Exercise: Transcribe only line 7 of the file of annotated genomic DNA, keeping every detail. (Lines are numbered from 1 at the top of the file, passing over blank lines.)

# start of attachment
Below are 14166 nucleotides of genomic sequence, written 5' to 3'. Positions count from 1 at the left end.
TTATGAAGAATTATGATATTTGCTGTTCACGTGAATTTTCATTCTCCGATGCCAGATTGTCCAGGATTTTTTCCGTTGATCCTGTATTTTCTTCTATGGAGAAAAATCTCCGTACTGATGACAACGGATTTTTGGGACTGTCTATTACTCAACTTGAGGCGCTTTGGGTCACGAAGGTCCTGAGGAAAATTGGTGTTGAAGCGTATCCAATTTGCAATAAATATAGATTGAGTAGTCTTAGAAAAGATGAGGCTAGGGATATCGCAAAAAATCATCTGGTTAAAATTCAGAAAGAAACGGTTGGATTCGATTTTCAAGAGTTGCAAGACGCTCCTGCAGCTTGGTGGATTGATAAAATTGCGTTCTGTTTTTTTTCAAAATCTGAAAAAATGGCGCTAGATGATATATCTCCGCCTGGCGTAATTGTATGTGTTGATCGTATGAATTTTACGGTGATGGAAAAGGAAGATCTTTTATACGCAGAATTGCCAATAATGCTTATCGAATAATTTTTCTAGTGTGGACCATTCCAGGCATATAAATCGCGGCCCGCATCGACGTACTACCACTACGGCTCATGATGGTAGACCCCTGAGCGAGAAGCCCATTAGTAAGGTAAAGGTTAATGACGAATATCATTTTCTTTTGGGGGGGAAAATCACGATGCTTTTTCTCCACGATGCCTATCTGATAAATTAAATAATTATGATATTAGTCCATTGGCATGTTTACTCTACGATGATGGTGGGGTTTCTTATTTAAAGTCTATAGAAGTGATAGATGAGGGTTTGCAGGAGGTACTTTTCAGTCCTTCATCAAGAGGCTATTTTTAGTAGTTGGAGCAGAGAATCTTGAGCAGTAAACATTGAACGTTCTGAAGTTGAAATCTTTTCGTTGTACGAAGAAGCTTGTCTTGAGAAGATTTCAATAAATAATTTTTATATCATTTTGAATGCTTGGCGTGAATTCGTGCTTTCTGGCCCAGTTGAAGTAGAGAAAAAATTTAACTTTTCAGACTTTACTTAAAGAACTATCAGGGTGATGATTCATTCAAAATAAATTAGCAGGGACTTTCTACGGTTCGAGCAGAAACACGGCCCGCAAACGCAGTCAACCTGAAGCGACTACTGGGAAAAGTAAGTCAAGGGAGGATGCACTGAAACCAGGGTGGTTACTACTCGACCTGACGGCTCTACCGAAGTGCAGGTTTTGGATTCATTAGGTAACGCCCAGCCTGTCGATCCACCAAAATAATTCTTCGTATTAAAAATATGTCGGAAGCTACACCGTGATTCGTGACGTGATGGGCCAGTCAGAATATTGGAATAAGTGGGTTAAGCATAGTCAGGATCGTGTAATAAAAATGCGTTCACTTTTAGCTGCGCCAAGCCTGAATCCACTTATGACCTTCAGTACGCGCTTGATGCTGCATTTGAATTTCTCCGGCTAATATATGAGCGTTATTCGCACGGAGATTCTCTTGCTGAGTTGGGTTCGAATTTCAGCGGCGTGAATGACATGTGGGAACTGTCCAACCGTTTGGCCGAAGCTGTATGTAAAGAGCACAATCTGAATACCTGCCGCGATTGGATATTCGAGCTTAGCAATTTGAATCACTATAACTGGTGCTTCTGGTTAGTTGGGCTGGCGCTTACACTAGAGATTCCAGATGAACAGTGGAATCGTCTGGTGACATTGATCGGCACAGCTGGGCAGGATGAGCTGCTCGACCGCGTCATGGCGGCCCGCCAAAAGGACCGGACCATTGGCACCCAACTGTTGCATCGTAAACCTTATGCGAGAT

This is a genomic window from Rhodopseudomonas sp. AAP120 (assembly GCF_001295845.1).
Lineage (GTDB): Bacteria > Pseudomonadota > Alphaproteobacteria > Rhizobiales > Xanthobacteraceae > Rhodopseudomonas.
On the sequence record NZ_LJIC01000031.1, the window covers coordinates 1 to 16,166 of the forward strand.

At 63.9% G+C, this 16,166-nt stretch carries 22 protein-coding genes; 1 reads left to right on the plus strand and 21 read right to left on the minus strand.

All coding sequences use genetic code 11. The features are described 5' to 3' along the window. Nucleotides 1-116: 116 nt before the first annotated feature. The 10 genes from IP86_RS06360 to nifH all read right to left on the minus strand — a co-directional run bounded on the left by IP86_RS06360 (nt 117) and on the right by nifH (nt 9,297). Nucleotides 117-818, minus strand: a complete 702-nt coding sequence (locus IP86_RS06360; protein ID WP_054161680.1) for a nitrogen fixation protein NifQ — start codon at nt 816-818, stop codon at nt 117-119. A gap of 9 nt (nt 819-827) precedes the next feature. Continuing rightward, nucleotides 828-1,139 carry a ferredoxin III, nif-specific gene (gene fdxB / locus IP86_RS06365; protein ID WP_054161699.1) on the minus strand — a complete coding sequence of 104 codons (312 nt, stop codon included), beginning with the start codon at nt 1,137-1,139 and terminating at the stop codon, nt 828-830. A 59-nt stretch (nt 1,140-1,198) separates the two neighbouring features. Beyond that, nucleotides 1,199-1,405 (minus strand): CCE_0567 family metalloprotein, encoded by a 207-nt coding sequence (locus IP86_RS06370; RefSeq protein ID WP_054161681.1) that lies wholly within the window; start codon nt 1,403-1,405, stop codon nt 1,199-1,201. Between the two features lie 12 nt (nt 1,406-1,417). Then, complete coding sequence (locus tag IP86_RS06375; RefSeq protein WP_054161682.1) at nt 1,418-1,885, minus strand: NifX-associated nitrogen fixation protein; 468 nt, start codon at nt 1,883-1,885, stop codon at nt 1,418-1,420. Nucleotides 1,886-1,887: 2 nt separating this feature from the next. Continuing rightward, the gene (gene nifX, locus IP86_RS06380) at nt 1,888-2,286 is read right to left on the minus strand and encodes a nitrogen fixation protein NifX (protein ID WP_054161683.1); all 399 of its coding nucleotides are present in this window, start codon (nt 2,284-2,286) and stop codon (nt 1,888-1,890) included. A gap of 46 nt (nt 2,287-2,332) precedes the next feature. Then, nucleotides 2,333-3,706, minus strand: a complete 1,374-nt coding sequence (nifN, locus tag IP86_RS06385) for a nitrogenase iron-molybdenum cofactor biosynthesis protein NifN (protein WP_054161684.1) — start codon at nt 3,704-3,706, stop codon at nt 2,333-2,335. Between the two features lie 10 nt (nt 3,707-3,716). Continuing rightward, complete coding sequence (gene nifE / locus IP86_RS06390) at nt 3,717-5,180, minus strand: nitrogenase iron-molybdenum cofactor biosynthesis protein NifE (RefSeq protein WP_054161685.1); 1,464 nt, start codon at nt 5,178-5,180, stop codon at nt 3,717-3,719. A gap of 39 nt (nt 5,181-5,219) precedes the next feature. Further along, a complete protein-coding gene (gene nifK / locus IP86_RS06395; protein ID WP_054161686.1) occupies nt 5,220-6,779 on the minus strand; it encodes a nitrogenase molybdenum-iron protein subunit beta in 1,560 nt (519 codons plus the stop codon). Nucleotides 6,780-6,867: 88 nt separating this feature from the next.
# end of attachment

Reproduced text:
All coding sequences use genetic code 11. The features are described 5' to 3' along the window. Nucleotides 1-116: 116 nt before the first annotated feature. The 10 genes from IP86_RS06360 to nifH all read right to left on the minus strand — a co-directional run bounded on the left by IP86_RS06360 (nt 117) and on the right by nifH (nt 9,297). Nucleotides 117-818, minus strand: a complete 702-nt coding sequence (locus IP86_RS06360; protein ID WP_054161680.1) for a nitrogen fixation protein NifQ — start codon at nt 816-818, stop codon at nt 117-119. A gap of 9 nt (nt 819-827) precedes the next feature. Continuing rightward, nucleotides 828-1,139 carry a ferredoxin III, nif-specific gene (gene fdxB / locus IP86_RS06365; protein ID WP_054161699.1) on the minus strand — a complete coding sequence of 104 codons (312 nt, stop codon included), beginning with the start codon at nt 1,137-1,139 and terminating at the stop codon, nt 828-830. A 59-nt stretch (nt 1,140-1,198) separates the two neighbouring features. Beyond that, nucleotides 1,199-1,405 (minus strand): CCE_0567 family metalloprotein, encoded by a 207-nt coding sequence (locus IP86_RS06370; RefSeq protein ID WP_054161681.1) that lies wholly within the window; start codon nt 1,403-1,405, stop codon nt 1,199-1,201. Between the two features lie 12 nt (nt 1,406-1,417). Then, complete coding sequence (locus tag IP86_RS06375; RefSeq protein WP_054161682.1) at nt 1,418-1,885, minus strand: NifX-associated nitrogen fixation protein; 468 nt, start codon at nt 1,883-1,885, stop codon at nt 1,418-1,420. Nucleotides 1,886-1,887: 2 nt separating this feature from the next. Continuing rightward, the gene (gene nifX, locus IP86_RS06380) at nt 1,888-2,286 is read right to left on the minus strand and encodes a nitrogen fixation protein NifX (protein ID WP_054161683.1); all 399 of its coding nucleotides are present in this window, start codon (nt 2,284-2,286) and stop codon (nt 1,888-1,890) included. A gap of 46 nt (nt 2,287-2,332) precedes the next feature. Then, nucleotides 2,333-3,706, minus strand: a complete 1,374-nt coding sequence (nifN, locus tag IP86_RS06385) for a nitrogenase iron-molybdenum cofactor biosynthesis protein NifN (protein WP_054161684.1) — start codon at nt 3,704-3,706, stop codon at nt 2,333-2,335. Between the two features lie 10 nt (nt 3,707-3,716). Continuing rightward, complete coding sequence (gene nifE / locus IP86_RS06390) at nt 3,717-5,180, minus strand: nitrogenase iron-molybdenum cofactor biosynthesis protein NifE (RefSeq protein WP_054161685.1); 1,464 nt, start codon at nt 5,178-5,180, stop codon at nt 3,717-3,719. A gap of 39 nt (nt 5,181-5,219) precedes the next feature. Further along, a complete protein-coding gene (gene nifK / locus IP86_RS06395; protein ID WP_054161686.1) occupies nt 5,220-6,779 on the minus strand; it encodes a nitrogenase molybdenum-iron protein subunit beta in 1,560 nt (519 codons plus the stop codon). Nucleotides 6,780-6,867: 88 nt separating this feature from the next.